Morning Rounds: Trick-or-Treating Safety

The Morning Show

Halloween is tomorrow and we’ve got some tips to keep your kids safe during trick or treating. Dr. Daniel Deem has those for you in today’s Morning Rounds.

Kids love the magic of Halloween: Trick-or-treating, classroom parties and trips to a neighborhood haunted house. But for moms and dads, often there is a fine line between Halloween fun and safety concerns, especially when it comes to road and pedestrian safety.

In 2016, 7,330 pedestrians died in traffic or non-traffic incidents, according to Injury Facts. Non-traffic incidents include those occurring on driveways, in parking lots or on private property.

NSC research reveals about 18% of these deaths occurred at road crossings or intersections. Lack of visibility because of low lighting at night also plays a factor in these deaths.

Here’s a scary statistic: Children are more than twice as likely to be hit by a car and killed on Halloween than on any other day of the year. In 2017, October ranked No. 2 in motor vehicle deaths by month, with 3,700. July is No. 1, with 3,830 deaths.

Costume Safety
To help ensure adults and children have a safe holiday, the American Academy of Pediatrics has compiled a list of Halloween safety tips. Before Halloween arrives, be sure to choose a costume that won’t cause safety hazards.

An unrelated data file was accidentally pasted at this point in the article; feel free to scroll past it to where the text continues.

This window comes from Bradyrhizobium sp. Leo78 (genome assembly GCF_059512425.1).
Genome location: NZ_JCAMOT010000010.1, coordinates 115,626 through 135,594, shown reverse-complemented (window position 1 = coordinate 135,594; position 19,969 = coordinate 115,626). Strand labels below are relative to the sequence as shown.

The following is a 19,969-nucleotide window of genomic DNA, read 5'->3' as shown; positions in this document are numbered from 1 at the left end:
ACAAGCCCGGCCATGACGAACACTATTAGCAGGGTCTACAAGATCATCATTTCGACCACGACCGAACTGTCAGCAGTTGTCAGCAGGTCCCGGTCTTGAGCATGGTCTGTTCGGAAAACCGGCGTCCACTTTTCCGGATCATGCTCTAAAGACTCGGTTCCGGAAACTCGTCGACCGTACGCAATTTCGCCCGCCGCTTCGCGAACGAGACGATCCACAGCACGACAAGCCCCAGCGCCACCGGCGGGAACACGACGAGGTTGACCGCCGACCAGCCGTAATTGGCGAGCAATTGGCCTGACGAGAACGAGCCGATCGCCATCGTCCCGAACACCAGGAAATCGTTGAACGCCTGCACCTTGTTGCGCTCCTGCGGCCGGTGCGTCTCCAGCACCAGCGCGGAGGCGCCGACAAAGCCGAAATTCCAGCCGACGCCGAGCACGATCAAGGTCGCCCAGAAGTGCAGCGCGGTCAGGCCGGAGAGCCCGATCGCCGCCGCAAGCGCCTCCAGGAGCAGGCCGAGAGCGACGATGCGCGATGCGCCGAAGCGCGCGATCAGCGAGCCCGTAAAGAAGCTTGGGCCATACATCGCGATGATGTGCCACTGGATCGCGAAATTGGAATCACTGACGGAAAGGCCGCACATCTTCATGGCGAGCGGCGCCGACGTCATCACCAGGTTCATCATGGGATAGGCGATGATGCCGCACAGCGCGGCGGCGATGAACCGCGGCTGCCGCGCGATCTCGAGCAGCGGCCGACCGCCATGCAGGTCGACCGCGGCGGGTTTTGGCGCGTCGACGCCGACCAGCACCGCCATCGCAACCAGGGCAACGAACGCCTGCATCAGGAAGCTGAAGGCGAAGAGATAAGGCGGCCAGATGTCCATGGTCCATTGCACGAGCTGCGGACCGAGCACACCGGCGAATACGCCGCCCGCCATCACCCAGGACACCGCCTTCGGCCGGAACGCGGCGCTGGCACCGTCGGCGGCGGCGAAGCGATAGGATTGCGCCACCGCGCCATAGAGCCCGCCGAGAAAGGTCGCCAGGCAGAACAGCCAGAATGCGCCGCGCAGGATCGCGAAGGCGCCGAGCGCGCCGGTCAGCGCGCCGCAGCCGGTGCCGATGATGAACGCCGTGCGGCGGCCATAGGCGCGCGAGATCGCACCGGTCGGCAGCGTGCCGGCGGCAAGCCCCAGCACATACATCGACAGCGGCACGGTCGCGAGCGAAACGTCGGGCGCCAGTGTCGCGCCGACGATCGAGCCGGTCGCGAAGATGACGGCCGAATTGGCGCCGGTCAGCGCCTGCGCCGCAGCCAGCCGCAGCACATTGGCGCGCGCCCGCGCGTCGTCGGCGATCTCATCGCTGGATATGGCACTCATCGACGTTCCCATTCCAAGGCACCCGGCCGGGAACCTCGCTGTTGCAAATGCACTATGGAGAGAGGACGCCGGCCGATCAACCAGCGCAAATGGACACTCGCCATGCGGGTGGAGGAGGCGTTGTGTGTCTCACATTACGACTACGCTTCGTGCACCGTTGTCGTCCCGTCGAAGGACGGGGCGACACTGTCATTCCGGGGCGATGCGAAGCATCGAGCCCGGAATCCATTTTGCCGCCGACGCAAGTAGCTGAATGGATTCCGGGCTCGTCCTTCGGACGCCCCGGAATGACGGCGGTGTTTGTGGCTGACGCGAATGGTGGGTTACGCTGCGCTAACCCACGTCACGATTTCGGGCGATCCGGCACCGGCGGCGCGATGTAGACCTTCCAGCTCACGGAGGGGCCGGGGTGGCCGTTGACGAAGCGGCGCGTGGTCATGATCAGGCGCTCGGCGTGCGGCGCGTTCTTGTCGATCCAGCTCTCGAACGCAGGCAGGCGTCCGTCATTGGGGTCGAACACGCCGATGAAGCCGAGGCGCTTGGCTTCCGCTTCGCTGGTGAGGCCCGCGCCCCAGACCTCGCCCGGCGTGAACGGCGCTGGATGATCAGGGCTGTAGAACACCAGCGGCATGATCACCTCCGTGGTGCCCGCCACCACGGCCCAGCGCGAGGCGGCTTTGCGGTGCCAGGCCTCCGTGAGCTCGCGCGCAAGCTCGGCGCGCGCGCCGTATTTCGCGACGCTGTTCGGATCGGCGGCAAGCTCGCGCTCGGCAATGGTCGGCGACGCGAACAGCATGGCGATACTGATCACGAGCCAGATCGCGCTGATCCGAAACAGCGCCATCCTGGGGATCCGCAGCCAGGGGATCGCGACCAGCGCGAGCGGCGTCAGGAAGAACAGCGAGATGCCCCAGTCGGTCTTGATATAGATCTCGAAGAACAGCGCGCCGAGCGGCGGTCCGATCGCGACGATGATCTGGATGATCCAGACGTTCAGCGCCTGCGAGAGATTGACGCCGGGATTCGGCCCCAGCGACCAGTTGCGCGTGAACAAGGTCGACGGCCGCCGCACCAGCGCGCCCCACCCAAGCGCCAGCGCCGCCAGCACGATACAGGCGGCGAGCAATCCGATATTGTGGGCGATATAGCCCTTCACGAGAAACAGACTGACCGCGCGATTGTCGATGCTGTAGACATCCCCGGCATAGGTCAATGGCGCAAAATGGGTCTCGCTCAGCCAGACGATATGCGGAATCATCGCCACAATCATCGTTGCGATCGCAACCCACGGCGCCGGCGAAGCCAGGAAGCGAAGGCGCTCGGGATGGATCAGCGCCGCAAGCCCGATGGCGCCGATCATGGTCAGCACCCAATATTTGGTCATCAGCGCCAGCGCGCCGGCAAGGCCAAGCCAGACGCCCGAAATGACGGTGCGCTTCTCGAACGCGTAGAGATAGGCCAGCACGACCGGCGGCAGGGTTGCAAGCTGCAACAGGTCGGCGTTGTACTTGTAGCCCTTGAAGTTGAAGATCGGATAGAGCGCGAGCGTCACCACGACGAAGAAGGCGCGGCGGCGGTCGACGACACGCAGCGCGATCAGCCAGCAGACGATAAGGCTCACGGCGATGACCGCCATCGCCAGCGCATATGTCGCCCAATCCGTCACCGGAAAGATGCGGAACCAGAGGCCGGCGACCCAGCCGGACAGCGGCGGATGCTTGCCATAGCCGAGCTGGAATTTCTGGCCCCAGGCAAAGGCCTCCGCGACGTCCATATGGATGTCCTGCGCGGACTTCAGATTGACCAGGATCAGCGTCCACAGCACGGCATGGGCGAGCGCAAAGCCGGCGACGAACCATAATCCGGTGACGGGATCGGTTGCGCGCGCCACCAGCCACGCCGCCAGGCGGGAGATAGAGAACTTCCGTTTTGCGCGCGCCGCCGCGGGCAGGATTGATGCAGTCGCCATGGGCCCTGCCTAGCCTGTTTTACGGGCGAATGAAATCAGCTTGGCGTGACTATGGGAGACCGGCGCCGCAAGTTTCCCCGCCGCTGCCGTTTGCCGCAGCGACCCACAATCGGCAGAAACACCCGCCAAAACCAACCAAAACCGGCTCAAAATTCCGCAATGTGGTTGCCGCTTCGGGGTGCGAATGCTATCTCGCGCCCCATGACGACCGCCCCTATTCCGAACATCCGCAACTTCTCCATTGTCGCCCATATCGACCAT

All costumes, wigs and accessories should be fire-resistant
Avoid masks, which can obstruct vision
If children are allowed out after dark, fasten reflective tape to their costumes and bags, or give them glow sticks
When buying Halloween makeup, make sure it is nontoxic and always test it in a small area first
Remove all makeup before children go to bed to prevent skin and eye irritation
When They’re on the Prowl
A responsible adult should accompany young children on the neighborhood rounds
If your older children are going alone, plan and review a route acceptable to you
Agree on a specific time children should return home
Teach your children never to enter a stranger’s home or car
Instruct children to travel only in familiar, well-lit areas and stick with their friends
Tell your children not to eat any treats until they return home
Children and adults are reminded to put electronic devices down, keep heads up and walk, don’t run, across the street
Safety Tips for Motorists
NSC offers these additional safety tips for parents – and anyone who plans to be on the road during trick-or-treat hours:

Watch for children walking on roadways, medians and curbs
Enter and exit driveways and alleys carefully
At twilight and later in the evening, watch for children in dark clothing
Discourage new, inexperienced drivers from driving on Halloween

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